To achieve such objectives, UN Environment recognizes a need to strengthen scientific and technological knowledge with regard to marine litter. Therefore, a project has been set up to identify and disseminate technological solutions for the prevention of marine plastic litter, with a main focus on macro plastics and using land-based (waste management) and near-shore (litter capturing) technologies for selected world regions. The project aims to (1) generate a database of technological solutions to prevent and reduce marine litter, (2) create a technical report describing the role of the technological solutions in sustainable management of plastics throughout the value chain, (3) evaluate the knowledge gaps and capacity gaps, with attention for differences in various regions of the world, especially developed and developing countries and (4) develop policy recommendations for best points of intervention to prevent and reduce marine litter.
This round-table discussion will stimulate a debate on the challenges of and technical solutions for the prevention of marine plastics. As a way of kickstarting the project, the session aims to unite key stakeholders for this project, allowing each to share their standpoint and involvement. The session will be open table, inviting those attending G-STIC 2019 to sit in and ask questions to stimulate an informal debate around the role of technology in preventing marine plastics.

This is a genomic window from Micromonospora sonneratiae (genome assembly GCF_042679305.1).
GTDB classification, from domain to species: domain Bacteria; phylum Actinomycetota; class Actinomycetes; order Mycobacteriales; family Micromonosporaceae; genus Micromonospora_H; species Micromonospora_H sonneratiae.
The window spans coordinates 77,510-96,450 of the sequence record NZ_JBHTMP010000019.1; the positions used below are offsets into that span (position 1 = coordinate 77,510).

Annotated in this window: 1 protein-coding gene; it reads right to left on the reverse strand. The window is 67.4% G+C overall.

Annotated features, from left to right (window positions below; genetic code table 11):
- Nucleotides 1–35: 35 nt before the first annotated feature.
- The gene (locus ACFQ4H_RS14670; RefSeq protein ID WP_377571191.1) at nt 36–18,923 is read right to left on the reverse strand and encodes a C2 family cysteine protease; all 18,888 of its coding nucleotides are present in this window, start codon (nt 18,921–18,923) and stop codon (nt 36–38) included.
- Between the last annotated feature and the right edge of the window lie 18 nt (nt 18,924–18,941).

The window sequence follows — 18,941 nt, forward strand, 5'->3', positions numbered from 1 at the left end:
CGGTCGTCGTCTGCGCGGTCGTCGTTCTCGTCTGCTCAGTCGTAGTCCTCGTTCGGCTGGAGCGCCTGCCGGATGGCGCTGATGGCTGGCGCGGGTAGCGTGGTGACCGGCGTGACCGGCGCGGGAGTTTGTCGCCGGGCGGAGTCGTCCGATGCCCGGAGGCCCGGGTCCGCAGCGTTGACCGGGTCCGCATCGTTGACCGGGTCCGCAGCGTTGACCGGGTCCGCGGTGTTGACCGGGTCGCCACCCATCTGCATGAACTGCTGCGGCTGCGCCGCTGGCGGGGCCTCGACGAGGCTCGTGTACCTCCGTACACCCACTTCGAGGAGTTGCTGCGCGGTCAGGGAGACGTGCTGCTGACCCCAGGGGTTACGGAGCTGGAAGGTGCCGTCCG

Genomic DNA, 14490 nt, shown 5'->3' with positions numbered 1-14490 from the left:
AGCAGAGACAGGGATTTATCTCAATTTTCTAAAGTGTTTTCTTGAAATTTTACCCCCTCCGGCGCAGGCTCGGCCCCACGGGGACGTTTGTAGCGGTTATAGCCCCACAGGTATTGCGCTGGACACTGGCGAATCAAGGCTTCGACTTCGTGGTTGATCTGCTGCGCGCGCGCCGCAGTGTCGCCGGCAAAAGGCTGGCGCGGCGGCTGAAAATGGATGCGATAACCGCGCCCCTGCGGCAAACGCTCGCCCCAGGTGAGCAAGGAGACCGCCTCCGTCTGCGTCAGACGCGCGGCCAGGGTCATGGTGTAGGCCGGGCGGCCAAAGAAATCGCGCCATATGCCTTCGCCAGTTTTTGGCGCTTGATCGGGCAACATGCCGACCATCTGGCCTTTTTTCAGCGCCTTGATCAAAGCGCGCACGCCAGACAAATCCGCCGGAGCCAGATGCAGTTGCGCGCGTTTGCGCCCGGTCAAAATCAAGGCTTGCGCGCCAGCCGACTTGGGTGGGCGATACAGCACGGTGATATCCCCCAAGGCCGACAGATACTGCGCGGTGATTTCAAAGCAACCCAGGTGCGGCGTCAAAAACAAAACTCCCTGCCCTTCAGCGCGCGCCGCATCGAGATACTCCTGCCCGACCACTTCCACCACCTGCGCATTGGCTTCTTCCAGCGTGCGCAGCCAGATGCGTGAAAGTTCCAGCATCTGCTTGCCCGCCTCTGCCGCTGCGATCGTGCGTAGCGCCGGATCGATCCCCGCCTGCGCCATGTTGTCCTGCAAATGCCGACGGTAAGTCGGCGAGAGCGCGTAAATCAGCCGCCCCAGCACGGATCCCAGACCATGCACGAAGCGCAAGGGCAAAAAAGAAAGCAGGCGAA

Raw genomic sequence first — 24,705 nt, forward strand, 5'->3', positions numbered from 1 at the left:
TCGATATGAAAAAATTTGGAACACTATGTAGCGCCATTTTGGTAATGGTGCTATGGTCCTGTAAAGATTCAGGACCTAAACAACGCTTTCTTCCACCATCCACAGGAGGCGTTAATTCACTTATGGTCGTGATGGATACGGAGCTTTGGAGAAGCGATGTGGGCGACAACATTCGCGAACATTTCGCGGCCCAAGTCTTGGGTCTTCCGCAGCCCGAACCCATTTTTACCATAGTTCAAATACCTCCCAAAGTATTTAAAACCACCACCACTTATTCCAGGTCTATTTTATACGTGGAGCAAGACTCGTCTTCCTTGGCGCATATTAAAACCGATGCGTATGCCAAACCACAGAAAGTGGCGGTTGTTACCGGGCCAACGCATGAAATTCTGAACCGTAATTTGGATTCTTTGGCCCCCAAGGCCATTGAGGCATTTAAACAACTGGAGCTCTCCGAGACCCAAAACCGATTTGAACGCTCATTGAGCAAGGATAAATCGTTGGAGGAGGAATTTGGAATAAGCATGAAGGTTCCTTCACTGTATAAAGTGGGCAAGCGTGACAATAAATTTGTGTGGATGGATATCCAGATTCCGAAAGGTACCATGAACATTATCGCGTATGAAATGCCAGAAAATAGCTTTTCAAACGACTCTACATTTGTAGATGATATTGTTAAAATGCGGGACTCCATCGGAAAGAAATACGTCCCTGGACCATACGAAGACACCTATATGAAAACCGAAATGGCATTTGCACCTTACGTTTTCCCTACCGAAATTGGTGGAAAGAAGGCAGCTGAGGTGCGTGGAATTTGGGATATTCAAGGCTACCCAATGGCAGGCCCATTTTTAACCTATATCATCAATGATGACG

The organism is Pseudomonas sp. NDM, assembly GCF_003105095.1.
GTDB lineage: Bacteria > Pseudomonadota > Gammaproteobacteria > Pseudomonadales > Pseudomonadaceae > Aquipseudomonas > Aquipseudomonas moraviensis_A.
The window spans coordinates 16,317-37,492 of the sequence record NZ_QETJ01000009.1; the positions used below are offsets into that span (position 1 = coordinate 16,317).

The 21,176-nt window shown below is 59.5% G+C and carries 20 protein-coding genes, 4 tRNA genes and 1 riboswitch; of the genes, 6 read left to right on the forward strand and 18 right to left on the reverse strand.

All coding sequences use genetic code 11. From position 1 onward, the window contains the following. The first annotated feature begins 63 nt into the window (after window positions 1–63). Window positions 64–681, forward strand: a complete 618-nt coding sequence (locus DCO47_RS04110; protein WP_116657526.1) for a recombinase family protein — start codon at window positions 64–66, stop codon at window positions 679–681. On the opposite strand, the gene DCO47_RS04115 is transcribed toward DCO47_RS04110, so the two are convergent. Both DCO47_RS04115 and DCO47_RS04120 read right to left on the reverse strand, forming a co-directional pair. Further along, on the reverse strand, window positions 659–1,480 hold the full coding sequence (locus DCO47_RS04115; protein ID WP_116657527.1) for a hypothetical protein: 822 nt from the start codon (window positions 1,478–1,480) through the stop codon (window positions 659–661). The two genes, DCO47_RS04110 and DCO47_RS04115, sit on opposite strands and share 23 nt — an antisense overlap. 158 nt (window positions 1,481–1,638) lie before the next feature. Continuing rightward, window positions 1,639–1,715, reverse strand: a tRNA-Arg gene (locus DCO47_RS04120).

Other sessions related to the Circular Economy theme
Industry Night session
Integrated technological solution for digital circular innovation
Chairperson: Karl Vrancken
The circular economy is a complex transition to tackle. A number of companies of all sizes and in all sectors have already experimented with ad hoc experiments or have implemented circular principles. It helps underlining the potential, but so far the number of outspoken circular strategies is still limited.